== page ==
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Feb 04, 2010

ManMade Top Ten: Non-Powered Workshop Tools

created at: 2010/01/12

I do indeed love the sights, sounds, and smells of a razor-sharp sawblade ripping through a two-inch block of hard maple, or a router-bit whizzing at 23,000 rpm creating a perfect 1/4" roundover.

But, for as much as I embrace the strength and speed of power tools, I find myself spending even more time with those tools that DON'T require ear plugs. Of course, you need hammers and screwdrivers and wrenches, but here's a list of ten items you can find in your hardware store that'll help you turn out great work, without the need for batteries or electricity.

created at: 2010/02/04

1. All Sorts of Clamps. There's an old saying in the woodworking community..."You can never have too many clamps." [It's true. Do a Google search.] And even if you're not into fine woodworking or cabinet-making or finish carpentry, a healthy collection is a super useful thing to have around. Besides holding stuff together, clamps can help keep all kinds of things still and secure so they don't slip, and can keep your hands far away from sharp, spining metal. A collection of two-four pipe clamps, a few pair of c-clamps, some short bar clamps, and a few spring clamps will be just what you need for most projects.

created at: 2010/02/04

2. Calipers. I'm amazed about how useful I find my set of fractional dial calipers. Their best use is measuring two symmetrically opposing sides - like the outside of three-dimensional object, such as a diameter of a cylinder or the thickness of a item. But they're equally useful for measuring internal distances, such as the size of a cavity or the empty space of container. I keep mine right on top of the workbench (in their case, of course), and grab them more often than any other micro-measuring tool. They're one of those things you don't know you need until you've got them, and you use it all the time.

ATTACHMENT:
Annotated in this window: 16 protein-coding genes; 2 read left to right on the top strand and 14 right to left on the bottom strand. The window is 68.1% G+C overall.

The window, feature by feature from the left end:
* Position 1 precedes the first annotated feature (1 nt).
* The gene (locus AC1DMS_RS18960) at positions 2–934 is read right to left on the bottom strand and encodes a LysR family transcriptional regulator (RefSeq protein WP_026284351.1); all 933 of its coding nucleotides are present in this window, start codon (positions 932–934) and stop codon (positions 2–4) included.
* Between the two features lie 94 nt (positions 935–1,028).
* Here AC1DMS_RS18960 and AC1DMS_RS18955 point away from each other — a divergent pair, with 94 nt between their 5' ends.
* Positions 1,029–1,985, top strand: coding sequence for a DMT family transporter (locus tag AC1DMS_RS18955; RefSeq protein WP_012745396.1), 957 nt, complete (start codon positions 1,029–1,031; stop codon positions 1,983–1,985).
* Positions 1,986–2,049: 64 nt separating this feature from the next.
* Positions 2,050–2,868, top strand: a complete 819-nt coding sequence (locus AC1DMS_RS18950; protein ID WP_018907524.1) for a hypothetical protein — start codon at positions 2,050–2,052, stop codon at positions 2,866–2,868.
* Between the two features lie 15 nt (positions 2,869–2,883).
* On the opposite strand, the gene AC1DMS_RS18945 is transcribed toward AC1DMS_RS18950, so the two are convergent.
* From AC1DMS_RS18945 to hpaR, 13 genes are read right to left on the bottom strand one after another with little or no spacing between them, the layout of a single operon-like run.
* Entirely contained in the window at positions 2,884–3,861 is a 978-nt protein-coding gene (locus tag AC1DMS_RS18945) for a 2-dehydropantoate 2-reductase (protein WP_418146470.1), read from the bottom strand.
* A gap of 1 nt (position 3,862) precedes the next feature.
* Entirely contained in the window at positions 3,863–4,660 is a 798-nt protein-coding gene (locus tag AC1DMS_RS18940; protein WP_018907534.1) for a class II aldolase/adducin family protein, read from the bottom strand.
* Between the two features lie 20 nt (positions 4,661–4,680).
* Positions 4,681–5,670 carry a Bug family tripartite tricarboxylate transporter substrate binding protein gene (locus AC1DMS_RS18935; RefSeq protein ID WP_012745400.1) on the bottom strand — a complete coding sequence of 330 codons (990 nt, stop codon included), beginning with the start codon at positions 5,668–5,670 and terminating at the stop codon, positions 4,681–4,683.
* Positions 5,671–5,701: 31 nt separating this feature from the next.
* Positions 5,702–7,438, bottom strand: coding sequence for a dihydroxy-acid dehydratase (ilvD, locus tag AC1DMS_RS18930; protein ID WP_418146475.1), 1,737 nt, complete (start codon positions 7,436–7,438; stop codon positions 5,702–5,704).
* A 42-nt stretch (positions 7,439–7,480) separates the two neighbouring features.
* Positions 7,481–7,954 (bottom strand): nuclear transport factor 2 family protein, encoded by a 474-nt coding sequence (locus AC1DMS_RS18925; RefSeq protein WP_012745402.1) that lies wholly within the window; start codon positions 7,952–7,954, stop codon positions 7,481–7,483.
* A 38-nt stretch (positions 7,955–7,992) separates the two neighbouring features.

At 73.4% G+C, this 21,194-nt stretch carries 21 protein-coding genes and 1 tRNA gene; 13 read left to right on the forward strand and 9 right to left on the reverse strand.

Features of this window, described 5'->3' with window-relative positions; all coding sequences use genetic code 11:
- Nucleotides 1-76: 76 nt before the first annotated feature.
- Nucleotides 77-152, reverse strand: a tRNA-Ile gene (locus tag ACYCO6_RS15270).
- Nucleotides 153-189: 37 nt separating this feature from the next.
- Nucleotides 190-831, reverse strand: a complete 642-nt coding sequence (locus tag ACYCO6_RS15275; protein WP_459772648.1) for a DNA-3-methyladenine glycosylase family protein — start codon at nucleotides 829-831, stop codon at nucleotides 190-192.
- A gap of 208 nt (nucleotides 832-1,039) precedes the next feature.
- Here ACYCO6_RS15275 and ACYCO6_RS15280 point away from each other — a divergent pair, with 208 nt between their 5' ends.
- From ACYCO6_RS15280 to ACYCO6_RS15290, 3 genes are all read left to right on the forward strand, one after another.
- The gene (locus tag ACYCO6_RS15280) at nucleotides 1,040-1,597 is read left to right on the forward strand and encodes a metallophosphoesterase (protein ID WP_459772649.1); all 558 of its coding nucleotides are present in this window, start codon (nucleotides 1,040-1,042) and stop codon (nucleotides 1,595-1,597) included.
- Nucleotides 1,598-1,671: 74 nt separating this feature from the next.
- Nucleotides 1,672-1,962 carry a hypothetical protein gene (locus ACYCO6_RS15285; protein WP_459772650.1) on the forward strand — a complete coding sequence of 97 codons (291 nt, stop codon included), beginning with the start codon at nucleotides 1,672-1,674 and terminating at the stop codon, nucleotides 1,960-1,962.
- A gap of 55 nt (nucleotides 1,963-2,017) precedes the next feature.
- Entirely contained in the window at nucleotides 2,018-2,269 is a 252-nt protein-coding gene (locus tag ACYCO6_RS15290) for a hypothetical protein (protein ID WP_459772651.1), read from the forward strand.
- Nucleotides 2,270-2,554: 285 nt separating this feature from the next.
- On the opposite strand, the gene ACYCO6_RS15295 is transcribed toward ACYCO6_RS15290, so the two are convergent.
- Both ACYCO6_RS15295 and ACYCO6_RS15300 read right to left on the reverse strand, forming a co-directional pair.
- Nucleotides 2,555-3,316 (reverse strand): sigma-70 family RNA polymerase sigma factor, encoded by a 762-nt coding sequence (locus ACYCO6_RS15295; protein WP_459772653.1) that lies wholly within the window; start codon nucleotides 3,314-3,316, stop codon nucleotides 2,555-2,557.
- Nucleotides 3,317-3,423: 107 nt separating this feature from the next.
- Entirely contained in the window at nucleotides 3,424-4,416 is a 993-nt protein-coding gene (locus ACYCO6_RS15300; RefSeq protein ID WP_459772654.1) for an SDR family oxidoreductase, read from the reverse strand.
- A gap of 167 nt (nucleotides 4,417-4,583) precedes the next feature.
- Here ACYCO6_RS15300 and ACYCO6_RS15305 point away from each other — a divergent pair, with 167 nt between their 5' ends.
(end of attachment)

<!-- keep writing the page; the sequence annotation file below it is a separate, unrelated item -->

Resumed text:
3. Combination Square. On the other side of the measuring and scribing coin, a combination square is a perfect compliment to a pair of calipers. It's a ruler, an adjustable square, and an adjustable 45-degree angle all in one. I use my on nearly every project, from sewing to paper crafts to hardcore wood mangling. Don't scrimp on this one  - spend the extra cash on one you're sure will stay square and straight, and you'll never regret it. Promise.

4. Vise Grips [Locking Pliers]. When there's nothing else that can get that darn thing out, or make it come apart, reach for a pair of Vice Grips. They have adjustable jaws that lock in place, and nothing but the included release lever can drive them apart. They're also great for securing items you don't want to move, or for grasping metal items that could get hot due to friction, or direct application of heat, like a blow torch.

5. Bench Vise. When working on a project, sometimes you need a helping hand, and a bench vise is just that. It's like a heat-proof, super strong best friends that will let you smack him with a hammer and who promises to never let go until you tell him. A heavy duty 4" model can be had for under $40.00. If you find yourself doing a lot of fine woodworking, a woodworker's vise (as opposed to a machinist's vise) would suit you as well. Though if you find yourself doing alot of fine woodworking, you probably already knew that.